The most accurate transit-time flow meters are in-line, multi-path flow meters that use sometimes dozens of ultrasonic transducers for extremely accurate measurement on natural gas pipelines where the meter is used as a billing or custody-transfer meter on the supply of large quantities of natural gas. Custody transfer versions cost from $50,000 to $300,000 each, so they are not ideal for general purpose.
The majority of ultrasonic flow meters used in general industry are clamp-on ultrasonic flow meters. These clamp-on versions measure liquids in industries ranging from industrial manufacturing and petrochemical to facilities management and water/wastewater applications.
Insertion transit-time ultrasonic flow meters are an alternative to clamp-on and in-line models. As the name suggests, insertion meters are inserted into a pipe to measure flow. These meters are ideal for situations where an in-line meter cannot be used due to pipe size or material. They work by inserting two ultrasonic transducers into the pipe and measuring the time it takes for an ultrasonic pulse to travel from one transducer to the other.
Industries and Applications for Transit-Time Ultrasonic Flow Meters
Transit-time ultrasonic flow meters have a wide range of applications across various industries due to their accuracy, reliability, and versatility. Let’s explore some examples of how these flow meters have been used in different industries and applications.
In the industrial manufacturing sector, transit time ultrasonic flow meters have been used to measure and monitor the flow rate of liquids, such as coolants and lubricants, in machining and manufacturing processes.
By accurately measuring the flow rate, manufacturers can ensure that their machines are operating at optimal levels and avoid costly downtime due to machine failure or poor performance.
In the petrochemical industry, transit time ultrasonic flow meters have been used to measure the flow rate of various fluids, including crude oil, gasoline, and other refined petroleum products.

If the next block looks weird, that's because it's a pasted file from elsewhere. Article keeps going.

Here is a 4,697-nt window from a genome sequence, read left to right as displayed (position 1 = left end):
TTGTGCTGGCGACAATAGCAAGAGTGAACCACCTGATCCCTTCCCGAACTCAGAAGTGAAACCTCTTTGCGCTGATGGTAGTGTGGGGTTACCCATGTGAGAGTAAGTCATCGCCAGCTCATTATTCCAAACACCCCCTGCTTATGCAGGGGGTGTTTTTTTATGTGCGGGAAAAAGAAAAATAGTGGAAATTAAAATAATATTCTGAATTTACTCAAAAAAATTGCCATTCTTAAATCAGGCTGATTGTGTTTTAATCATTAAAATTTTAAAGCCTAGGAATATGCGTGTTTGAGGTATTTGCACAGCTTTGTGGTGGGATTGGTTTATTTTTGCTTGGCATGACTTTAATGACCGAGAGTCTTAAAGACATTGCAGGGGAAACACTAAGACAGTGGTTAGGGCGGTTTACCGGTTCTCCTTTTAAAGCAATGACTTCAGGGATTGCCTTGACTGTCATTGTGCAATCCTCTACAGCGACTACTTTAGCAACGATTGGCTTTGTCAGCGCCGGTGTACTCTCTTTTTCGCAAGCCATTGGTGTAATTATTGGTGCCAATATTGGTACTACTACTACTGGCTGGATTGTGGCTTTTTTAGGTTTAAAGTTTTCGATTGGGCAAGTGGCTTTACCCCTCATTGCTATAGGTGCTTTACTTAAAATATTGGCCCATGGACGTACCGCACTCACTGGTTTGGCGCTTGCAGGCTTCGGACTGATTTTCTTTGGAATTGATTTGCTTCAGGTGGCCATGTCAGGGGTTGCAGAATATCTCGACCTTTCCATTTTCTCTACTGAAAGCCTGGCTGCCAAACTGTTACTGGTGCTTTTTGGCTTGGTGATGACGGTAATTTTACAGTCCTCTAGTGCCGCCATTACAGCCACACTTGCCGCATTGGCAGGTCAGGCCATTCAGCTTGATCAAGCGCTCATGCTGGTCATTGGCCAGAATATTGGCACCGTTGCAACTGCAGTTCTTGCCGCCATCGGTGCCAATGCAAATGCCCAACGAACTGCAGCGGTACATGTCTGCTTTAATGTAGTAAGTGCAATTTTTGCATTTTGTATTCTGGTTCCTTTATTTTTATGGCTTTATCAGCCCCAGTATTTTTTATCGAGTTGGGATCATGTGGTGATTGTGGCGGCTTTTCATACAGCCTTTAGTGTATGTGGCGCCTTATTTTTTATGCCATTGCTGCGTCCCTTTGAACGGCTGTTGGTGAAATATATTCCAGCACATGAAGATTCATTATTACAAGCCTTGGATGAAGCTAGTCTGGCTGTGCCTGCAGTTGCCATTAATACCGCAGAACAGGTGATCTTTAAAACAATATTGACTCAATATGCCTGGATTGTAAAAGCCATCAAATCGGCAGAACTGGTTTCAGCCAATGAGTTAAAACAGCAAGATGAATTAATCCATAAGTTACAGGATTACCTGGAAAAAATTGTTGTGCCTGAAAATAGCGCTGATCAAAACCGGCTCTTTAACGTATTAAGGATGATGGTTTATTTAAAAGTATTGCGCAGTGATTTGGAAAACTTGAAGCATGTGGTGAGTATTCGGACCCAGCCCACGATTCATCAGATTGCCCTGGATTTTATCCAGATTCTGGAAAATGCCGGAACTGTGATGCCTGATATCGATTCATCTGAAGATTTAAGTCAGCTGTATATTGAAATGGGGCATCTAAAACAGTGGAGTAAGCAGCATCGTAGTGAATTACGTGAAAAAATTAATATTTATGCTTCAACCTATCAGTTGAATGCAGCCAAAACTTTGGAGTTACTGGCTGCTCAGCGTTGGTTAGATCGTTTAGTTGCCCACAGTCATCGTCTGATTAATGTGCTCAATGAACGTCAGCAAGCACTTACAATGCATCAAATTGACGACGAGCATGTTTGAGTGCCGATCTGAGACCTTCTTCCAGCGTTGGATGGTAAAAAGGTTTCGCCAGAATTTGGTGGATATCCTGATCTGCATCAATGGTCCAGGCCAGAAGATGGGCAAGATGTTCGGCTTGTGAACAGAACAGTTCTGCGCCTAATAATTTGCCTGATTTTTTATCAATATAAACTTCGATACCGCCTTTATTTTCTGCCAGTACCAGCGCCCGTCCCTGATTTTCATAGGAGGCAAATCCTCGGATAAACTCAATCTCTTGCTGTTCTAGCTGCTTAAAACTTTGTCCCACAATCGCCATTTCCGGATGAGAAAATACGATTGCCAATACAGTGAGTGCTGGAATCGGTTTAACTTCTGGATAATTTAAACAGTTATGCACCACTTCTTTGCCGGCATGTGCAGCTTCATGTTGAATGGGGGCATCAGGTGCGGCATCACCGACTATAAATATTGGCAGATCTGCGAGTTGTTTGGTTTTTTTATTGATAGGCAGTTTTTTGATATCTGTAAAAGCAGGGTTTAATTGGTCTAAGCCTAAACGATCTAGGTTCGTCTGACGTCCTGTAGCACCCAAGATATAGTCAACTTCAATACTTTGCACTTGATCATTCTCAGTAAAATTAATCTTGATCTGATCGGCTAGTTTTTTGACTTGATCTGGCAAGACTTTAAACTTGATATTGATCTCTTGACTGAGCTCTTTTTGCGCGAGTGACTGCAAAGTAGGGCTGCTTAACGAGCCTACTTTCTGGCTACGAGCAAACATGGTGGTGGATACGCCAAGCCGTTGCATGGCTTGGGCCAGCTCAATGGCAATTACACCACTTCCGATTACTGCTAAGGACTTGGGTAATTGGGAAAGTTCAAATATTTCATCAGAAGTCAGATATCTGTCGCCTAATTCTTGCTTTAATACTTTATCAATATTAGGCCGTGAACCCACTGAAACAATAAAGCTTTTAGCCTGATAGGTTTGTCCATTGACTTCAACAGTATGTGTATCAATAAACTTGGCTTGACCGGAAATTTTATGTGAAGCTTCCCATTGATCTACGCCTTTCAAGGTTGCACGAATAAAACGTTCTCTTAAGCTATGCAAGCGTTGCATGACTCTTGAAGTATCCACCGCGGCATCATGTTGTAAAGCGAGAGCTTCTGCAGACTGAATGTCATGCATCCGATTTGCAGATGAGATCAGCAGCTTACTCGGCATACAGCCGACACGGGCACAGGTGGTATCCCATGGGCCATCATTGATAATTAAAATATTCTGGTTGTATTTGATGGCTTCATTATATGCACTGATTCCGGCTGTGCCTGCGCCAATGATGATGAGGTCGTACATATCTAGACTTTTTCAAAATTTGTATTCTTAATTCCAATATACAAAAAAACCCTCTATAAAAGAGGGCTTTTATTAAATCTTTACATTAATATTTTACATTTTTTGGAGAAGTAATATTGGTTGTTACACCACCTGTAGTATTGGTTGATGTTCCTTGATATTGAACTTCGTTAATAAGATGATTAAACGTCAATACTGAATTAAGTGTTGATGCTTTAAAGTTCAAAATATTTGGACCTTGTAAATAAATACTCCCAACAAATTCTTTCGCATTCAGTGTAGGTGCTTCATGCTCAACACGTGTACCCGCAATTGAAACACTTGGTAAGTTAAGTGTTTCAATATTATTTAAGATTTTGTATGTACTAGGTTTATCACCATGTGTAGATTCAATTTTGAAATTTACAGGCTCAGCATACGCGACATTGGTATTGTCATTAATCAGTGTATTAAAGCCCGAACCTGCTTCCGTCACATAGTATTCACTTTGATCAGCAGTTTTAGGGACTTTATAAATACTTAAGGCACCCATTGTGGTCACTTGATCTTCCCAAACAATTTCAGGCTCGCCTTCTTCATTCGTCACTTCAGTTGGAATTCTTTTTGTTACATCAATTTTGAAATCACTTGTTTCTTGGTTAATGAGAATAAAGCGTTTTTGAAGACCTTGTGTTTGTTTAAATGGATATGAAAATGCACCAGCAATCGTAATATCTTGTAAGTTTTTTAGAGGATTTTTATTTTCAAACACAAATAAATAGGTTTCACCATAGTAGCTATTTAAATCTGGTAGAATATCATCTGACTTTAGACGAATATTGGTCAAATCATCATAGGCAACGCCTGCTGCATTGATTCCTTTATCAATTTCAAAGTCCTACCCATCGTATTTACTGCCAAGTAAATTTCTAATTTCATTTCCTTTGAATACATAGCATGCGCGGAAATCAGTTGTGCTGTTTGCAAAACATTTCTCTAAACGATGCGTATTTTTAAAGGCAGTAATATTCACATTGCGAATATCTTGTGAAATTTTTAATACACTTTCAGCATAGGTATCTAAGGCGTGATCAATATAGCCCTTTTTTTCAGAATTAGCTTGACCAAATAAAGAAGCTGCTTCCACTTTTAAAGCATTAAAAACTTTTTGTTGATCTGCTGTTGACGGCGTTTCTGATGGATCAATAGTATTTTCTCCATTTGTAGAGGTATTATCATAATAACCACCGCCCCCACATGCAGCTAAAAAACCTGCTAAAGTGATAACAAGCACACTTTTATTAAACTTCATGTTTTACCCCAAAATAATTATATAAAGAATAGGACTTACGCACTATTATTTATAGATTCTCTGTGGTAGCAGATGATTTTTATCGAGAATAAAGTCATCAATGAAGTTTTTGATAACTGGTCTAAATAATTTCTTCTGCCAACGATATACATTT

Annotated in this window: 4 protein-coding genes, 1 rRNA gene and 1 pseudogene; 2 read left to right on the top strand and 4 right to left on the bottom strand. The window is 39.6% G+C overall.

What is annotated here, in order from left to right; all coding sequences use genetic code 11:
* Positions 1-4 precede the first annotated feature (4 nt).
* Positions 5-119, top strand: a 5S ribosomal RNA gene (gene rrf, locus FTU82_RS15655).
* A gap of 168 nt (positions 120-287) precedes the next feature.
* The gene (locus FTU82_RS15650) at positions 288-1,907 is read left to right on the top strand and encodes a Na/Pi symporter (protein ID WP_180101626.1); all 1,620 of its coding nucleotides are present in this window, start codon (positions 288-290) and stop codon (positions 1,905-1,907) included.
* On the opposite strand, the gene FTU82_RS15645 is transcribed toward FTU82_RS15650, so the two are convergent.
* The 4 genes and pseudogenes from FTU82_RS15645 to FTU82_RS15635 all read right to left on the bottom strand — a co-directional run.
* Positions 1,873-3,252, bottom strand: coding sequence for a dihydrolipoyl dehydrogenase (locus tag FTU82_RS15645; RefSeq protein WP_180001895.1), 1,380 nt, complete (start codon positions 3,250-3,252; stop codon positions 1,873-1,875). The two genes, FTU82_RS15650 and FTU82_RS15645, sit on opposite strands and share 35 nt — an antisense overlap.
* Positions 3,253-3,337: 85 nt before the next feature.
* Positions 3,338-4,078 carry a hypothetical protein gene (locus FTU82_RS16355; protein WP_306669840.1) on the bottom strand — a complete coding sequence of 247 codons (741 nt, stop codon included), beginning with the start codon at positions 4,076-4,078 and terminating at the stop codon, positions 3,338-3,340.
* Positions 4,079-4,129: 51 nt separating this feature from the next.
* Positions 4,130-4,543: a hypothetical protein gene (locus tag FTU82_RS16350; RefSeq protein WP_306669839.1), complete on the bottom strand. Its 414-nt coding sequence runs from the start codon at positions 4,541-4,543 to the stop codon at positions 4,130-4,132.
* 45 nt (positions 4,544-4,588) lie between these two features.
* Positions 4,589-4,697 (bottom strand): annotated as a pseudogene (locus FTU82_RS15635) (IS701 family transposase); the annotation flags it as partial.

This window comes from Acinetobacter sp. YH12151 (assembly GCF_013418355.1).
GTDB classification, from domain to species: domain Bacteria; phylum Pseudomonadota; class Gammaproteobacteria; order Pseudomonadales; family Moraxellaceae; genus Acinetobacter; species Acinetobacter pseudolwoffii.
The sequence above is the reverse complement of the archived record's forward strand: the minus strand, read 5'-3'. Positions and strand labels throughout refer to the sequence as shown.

Accurate flow rate measurement is essential for the efficient and cost-effective operation of petrochemical plants, as well as for environmental compliance and safety.
In facilities management, transit time ultrasonic flow meters have been used to measure and monitor the flow rate of water and other liquids in heating and cooling systems, such as HVAC systems.
This enables facilities managers to optimize energy usage and reduce costs while maintaining a comfortable indoor environment for building occupants.
In the water and wastewater industry, transit time ultrasonic flow meters have been used to measure and monitor the flow rate of water and other fluids in municipal water systems and wastewater treatment plants.
By accurately measuring flow rates, these systems can ensure that the proper amount of treatment chemicals and other additives are added to the water, and that the treated water meets regulatory standards before it is discharged back into the environment.
Each of these applications has unique requirements and challenges, but transit time ultrasonic flow meters have proven to be a versatile and reliable tool for measuring and monitoring fluid flow in a wide range of industries and applications.
The bluebot Transit-Time Ultrasonic Water Flow Meter
The bluebot water flow meter has its roots in general industrial transit-time technology. The current breed of clamp-on ultrasonic meter is highly advanced, with critical improvements such as increased data acquisition speed, speed-of-sound measurement and digital communications. The bluebot capitalizes on the latest advancements in increased signal resolution capability making it capable of measurement down to a true zero flow condition.
Because transit-time clamp-on flow meters attach to the exterior of the pipe, have no moving parts, and are able to measure a wide range of pipe sizes and types with a single unit, the overall cost of ownership is much lower than common inline devices that need to be resized at increased cost as the pipe gets larger.
Try a bluebot transit-time flow meter to start tracking your home water usage today!